Weekly Roundup: October 13, 2021


Check out the latest content from Democracy at Work!

 


Economic Update: How US Workers are Really Treated

This week on Economic Update, Prof. Wolff pays homage to Mikis Theodorakis, Greek musician and political hero, and discusses Starbucks workers in Buffalo, the economic fallout of Supreme Court's anti-aborton act, what Hurricane Ida fatalities show, and the $8 trillion cost of US wars since 9/11. The second half of the show features an interview Leila Roberts and Tess Fraad-Wolff on the harsh realities of US treatment of workers.

Wolff: "We make such a thing in this culture of being treated appropriately, of having power, of being a free people. But to hear Leila and you talk, right away, the first thought in my mind is "What kind of freedom do you have if you're worried every minute that you're going to lose this job?"... You're not free at all. You're imprisoned.”


Anti-Capitalist Chronicles: Chinese Property Markets & Affordable Housing

In this episode of ACC, Prof. David Harvey talks about the crisis of affordable housing on a global level, with particular emphasis on China and the US. Harvey argues that providing affordable housing for people cannot be accomplished by the private sector as it conflicts with the capitalist profit motive, and it therefore requires an anti-capitalist approach. 

Harvey: "The question of affordable housing on a global level, everywhere is a very significant issue. And it cannot be done through the private sector. It absolutely cannot be done, and every time there is some attempt to fix things up so the private sector can, somehow or other, do something rather with it, it goes wrong.”


All Things Co-op - Cooperative Structures and Organizations

In this first episode of Season 5, Larry, Kevin, and Cinar share their thoughts on the status of co-operative organizations, the need for more overtly political co-operative organizations, and how big a role co-operative organizations should play in attempting to build the institutions that could serve as a part of an institutional challenge to the status quo.

Cinar: “​​How do we really create that kind of ecosystem, for the lack of a better word, where you have all these elements that are supporting one another and building off of one another? I think there's a movement in that direction.”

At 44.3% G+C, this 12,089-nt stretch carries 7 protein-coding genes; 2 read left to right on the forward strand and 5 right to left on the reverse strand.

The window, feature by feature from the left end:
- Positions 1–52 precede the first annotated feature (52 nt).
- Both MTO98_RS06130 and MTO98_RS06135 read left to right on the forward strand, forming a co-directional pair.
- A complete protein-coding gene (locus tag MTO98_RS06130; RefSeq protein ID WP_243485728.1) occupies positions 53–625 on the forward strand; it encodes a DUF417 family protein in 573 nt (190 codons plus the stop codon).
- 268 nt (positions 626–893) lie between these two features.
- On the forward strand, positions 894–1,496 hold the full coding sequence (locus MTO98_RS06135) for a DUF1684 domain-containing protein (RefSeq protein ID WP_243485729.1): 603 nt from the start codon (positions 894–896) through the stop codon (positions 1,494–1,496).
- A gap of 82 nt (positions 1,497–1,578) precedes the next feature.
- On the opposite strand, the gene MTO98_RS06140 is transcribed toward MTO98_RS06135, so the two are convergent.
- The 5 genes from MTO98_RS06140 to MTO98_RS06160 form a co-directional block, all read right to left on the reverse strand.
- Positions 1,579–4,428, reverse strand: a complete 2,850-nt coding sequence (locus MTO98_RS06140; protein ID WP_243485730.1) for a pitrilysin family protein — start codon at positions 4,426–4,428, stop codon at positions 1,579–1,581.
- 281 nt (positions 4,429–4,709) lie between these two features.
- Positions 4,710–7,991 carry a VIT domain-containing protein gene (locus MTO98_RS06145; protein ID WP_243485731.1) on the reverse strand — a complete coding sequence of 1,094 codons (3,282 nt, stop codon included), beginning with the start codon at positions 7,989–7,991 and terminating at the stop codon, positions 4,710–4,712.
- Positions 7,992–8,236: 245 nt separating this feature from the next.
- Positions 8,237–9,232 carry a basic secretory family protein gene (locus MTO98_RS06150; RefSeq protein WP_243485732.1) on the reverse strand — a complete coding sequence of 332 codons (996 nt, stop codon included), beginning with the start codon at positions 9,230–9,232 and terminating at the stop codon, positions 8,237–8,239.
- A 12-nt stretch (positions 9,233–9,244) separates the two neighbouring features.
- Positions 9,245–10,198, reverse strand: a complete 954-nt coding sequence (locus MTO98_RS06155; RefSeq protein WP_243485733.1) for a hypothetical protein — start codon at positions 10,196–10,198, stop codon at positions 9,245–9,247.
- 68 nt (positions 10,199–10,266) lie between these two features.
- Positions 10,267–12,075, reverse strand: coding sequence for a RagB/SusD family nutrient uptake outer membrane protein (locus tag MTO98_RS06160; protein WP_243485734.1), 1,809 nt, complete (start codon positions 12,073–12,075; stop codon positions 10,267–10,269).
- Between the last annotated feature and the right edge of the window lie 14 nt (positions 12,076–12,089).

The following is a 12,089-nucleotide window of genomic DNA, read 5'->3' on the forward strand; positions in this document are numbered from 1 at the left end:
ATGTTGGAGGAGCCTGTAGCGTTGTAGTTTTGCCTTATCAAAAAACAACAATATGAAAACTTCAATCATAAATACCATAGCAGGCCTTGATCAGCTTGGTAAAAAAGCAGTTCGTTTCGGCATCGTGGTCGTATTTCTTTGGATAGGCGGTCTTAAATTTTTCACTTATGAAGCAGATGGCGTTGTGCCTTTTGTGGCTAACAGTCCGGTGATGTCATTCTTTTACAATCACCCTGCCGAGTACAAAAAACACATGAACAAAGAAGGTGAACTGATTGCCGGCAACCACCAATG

Ask Prof Wolff: Talk of Inflation and How It's Being Used

A Patron of Economic Update asks: "I am still struggling with the concept, terminology and reality of inflation. A little reading tells me that inflation is actually an increase in the supply of money mainly through the creation of debt by banks. It seems to me that there would be a "natural" increase in the supply of money because of an increase in population, workforce and productivity but not an increase in prices. Price increases are caused by owners, suppliers, distributors as a means to increase profits under the guise of "inflation" as terminology. The problem of price increases is further exacerbated when the increase of the supply of money is invested in stocks, assets and financial gimmickry, in effect stealing the increased productivity of the workforce. Am I on the right track?" This is Professor Richard Wolff's video response.

Wolff: “If prices are rising, it's because employers are raising them… Inflation is no mystery. It’s part of the age-old struggle between the class of employers and the class of employees.”

Ask Prof Wolff:  Making Schools Democratic and Cooperative

A Patron of Economic Update asks: "I am very interested in the labor movement and am curious about your opinion on co-ops within academia. I recently emailed Noam Chomsky and asked him what he thinks about the idea. He replied that the problem would be how to survive in a market society, as we don’t want universities to be selling products. I then asked if he thinks universities would be able to survive on federal grants and he replied, 'wouldn’t come close.'" This is Professor Richard Wolff's video response.

Wolff: “​​We can set up education as a cooperative venture among the teachers [and] the rest of the staff, working in ways they can collectively decide to do: rotating activities among them, giving the non-academic real power, alongside the academic, recognizing their different competencies.”


Wolff Responds: Pandora Papers' Lessons

In this Wolff Responds, Prof. Wolff discusses the Pandora Papers and what can be learned from the recent exposé. The documents incriminating politicians and billionaires reveal that the people who run this stage of capitalism are secretly enriching themselves at the public’s expense.

Wolff: “​​They have hidden [the money] out of fear, in part, that when we know it's there (as we now do) we will be interested in getting it to serve the population and not to be held on to people who are already the richest people in the world. That's the thing to keep in mind.”


Learn more about [email protected] latest book, Stuck Nation: Can the United States Change Course on Our History of Choosing Profits Over People?

by Bob Hennelly


www.democracyatwork.info/books

 

 

 


 


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